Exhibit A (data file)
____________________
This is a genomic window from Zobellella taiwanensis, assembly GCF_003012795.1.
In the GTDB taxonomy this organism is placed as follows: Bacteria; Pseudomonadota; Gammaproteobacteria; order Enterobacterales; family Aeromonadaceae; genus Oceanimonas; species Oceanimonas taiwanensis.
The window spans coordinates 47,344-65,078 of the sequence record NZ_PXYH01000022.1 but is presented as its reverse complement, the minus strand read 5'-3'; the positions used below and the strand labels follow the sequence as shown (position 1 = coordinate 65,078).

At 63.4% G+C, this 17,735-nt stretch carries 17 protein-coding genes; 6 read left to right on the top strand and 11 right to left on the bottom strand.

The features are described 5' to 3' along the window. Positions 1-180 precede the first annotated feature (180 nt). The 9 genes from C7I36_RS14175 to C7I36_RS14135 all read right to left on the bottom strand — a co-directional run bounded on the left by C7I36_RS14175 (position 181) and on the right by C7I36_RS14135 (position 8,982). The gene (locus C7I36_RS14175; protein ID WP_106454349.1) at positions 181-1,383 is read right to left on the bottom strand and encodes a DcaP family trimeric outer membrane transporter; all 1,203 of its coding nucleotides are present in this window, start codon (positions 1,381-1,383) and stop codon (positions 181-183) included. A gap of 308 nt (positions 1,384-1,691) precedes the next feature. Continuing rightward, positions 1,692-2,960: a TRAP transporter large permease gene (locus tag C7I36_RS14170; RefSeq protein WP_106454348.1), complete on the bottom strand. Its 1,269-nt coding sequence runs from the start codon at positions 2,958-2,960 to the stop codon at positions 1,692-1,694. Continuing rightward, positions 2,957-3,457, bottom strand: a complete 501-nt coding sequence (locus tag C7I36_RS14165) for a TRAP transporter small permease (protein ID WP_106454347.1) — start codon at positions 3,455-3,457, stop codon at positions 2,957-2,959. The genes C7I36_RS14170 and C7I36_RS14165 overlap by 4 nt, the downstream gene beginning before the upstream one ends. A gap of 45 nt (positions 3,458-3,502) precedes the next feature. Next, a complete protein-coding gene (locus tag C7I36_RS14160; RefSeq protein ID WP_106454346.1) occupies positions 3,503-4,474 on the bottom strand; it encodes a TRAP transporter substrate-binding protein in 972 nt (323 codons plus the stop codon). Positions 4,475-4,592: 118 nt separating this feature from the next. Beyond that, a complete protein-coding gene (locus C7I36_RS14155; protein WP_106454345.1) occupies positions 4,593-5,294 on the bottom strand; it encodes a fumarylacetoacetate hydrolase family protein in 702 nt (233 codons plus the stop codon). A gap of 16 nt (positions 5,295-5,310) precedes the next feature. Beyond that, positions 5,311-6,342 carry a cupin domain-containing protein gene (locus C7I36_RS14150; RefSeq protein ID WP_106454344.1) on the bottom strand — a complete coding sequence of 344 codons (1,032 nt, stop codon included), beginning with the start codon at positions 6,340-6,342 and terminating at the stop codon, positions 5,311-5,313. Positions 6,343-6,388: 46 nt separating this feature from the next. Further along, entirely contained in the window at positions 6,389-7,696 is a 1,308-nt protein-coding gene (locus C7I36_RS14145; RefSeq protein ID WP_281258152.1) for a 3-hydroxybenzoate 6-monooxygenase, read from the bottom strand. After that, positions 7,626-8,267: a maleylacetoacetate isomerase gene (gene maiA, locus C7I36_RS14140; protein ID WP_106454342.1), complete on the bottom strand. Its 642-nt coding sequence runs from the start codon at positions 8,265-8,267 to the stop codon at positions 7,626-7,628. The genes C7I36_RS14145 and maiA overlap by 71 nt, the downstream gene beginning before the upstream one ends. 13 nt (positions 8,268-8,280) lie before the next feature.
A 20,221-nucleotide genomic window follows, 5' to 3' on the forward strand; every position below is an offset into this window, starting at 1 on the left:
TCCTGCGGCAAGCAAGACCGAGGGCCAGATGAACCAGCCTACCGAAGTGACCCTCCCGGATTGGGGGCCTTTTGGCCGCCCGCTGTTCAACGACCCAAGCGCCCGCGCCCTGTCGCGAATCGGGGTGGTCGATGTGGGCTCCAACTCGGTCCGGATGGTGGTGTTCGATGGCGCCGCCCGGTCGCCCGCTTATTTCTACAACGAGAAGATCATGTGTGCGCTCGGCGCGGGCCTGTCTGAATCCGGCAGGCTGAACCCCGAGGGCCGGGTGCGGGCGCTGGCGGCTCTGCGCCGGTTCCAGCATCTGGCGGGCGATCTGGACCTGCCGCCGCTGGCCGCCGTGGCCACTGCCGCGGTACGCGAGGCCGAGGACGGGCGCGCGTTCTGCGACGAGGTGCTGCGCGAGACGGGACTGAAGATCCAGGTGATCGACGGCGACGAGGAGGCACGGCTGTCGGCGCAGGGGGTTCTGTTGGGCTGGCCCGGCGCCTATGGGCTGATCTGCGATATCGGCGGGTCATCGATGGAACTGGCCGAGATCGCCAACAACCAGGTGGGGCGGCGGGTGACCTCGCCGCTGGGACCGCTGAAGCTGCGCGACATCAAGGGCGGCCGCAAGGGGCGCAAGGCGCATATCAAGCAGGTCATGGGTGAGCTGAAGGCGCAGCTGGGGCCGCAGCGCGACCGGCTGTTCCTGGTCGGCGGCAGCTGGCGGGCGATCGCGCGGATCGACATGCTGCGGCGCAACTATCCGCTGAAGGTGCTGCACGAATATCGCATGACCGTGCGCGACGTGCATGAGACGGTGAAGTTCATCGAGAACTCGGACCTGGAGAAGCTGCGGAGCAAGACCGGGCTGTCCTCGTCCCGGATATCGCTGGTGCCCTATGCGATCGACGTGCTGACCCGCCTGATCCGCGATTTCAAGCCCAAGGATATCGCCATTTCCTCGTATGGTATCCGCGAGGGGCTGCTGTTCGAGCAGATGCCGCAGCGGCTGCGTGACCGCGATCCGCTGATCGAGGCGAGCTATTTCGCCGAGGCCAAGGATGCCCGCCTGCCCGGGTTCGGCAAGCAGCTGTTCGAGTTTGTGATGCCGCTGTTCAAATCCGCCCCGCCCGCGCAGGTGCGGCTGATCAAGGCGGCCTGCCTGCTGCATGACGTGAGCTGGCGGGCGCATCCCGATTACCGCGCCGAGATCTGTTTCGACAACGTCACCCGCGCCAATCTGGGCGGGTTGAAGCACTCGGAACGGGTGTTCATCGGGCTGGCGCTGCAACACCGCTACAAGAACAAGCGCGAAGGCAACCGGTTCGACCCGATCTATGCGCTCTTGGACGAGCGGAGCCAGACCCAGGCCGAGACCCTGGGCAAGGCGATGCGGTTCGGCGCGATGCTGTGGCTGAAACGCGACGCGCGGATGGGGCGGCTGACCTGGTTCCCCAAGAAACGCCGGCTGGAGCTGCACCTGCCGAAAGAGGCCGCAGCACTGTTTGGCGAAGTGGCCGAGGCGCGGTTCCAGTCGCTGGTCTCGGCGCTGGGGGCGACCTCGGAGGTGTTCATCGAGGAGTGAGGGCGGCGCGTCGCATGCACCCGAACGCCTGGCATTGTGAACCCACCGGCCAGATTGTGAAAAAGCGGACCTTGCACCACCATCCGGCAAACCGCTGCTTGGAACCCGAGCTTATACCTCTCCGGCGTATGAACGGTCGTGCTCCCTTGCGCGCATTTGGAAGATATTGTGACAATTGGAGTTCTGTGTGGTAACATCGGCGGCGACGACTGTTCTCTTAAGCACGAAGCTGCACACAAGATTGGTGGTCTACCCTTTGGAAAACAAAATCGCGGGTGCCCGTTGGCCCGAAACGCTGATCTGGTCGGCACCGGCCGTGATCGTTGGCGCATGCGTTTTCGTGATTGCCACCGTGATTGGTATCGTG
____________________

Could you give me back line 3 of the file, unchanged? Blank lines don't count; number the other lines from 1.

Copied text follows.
The window spans coordinates 47,344-65,078 of the sequence record NZ_PXYH01000022.1 but is presented as its reverse complement, the minus strand read 5'-3'; the positions used below and the strand labels follow the sequence as shown (position 1 = coordinate 65,078).